Maturity desires reproduction. Maturity tolerates juvenile behavior (from juveniles) while training its progeny for success in life. Maturity means little [babies] running all over the place.
If you attend a mature church, be prepared for immaturity. Where you find mature Christians you'll find little babes in Christ running all over the place. In fact, if you have been looking for a church where everyone tithes and everyone serves--you're not looking for a mature church, you are looking for a dying church - aged, impotent and bereft of spiritual newborns because everyone is mature.
Few things are more disturbing than a flock of adult believers standing around complaining that no one has come to Christ while refusing to do something that might result in new life. So when you bump into someone who acts immature at one of our services, don't complain, and don't be surprised. Instead, thank God the mature in Christ are busy delivering newborn babies to the family of God."

What are your thoughts?

Wednesday, March 19, 2008

Darker Side of Chrsitianity Part 2

This last week I had the opportunity to share how I really felt about a few things. I decided to place an excerpt of that on the blog...

Although I love GOD I have a hard time loving other Christians. Actually I really dislike a lot of Christians. (now, this is a huge statement of admission because how could a pastor say that!!??? I just did, and if you were honest with yourself you would say the same thing!)

I wish I could tell you that I like a lot of Christians, but that would be a lie…because I don’t. To be honest with you, I would rather hang out with fouled mouth, beer drinking, rock listen, woman chasing heathen, than I would a self righteous, hyper critical, narrow minded holier than thou so called “Christian.”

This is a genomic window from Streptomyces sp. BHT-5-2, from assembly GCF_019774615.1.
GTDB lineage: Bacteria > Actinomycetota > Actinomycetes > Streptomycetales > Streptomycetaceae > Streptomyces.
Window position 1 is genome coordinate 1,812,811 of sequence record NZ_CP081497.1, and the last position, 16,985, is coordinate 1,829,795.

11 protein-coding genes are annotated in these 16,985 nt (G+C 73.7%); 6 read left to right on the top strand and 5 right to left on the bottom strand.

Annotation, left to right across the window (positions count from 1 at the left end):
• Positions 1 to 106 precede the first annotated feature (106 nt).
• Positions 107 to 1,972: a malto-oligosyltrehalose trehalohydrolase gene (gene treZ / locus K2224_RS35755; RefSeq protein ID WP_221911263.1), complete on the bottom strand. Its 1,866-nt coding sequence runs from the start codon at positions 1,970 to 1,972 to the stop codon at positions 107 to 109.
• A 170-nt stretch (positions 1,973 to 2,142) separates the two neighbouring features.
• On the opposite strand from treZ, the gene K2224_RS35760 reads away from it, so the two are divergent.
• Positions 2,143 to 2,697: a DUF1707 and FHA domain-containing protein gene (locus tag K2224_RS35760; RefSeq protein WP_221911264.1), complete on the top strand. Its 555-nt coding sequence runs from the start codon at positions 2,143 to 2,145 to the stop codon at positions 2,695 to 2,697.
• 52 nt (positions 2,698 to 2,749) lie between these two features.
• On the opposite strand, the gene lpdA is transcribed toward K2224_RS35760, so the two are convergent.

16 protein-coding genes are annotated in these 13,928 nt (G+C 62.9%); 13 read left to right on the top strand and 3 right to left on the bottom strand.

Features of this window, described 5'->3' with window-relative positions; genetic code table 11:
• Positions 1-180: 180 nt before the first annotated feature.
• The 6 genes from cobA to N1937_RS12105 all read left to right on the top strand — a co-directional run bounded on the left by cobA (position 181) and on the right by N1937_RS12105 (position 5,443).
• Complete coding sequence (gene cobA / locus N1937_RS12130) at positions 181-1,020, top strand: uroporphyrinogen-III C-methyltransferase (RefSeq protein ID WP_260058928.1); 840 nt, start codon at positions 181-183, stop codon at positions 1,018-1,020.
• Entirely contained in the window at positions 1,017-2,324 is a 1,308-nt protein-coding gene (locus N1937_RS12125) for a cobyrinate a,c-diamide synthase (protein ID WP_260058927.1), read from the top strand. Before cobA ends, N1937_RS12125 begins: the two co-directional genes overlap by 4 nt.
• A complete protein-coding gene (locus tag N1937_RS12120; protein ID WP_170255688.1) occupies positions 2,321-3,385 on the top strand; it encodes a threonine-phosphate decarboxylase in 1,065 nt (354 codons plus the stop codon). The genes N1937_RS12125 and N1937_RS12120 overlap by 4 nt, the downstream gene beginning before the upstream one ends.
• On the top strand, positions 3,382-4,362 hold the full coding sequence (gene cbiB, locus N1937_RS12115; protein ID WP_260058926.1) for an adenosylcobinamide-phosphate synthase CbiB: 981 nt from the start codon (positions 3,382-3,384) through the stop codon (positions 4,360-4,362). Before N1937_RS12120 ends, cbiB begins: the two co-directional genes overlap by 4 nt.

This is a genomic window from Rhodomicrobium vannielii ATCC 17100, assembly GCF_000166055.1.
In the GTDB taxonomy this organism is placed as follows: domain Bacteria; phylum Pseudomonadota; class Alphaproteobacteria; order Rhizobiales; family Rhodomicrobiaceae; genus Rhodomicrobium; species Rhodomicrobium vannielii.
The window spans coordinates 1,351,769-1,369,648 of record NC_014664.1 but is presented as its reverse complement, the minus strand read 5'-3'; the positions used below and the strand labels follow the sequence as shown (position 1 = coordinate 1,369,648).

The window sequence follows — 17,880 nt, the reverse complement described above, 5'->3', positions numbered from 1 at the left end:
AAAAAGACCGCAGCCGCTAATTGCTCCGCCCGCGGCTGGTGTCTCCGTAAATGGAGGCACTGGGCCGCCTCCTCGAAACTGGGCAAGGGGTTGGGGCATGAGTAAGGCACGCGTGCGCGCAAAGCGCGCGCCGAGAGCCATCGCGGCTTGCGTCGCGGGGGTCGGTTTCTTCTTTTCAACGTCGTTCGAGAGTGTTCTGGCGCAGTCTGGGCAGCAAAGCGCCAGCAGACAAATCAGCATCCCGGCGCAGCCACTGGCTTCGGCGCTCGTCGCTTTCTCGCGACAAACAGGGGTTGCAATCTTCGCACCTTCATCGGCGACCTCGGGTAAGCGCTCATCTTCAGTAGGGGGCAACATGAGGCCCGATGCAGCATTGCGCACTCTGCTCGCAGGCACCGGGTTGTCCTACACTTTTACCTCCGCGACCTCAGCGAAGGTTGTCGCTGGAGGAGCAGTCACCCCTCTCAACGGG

There are a few reasons why I said what I said and to get the full context you will need to listen to the podcast. I went so far as to categorize the type of Christians that drive me crazy. But for the purposes of this blog I want to focus on one type; The Anonymous Christian.

It is the Anonymous Christian who loves to send letters, emails, and even post on the internet behind a veil. These people tend point out fault and error and usually criticize other believers (and believers they have never talked with in person) and they hide behind the veil of anonymity.

So here it is…Shame on those who cannot be honest and place a name to a letter, an email or a post. Shame on those who deceive people and use false names or no names and call themselves Christians and criticize other believers.

Scripture is full of references about speaking truthfully to one another. Read your Bible!

Psalm 52:3 You love evil rather than good, falsehood rather than speaking the truth. Selah

Proverbs 16:13 Kings take pleasure in honest lips; they value a man who speaks the truth.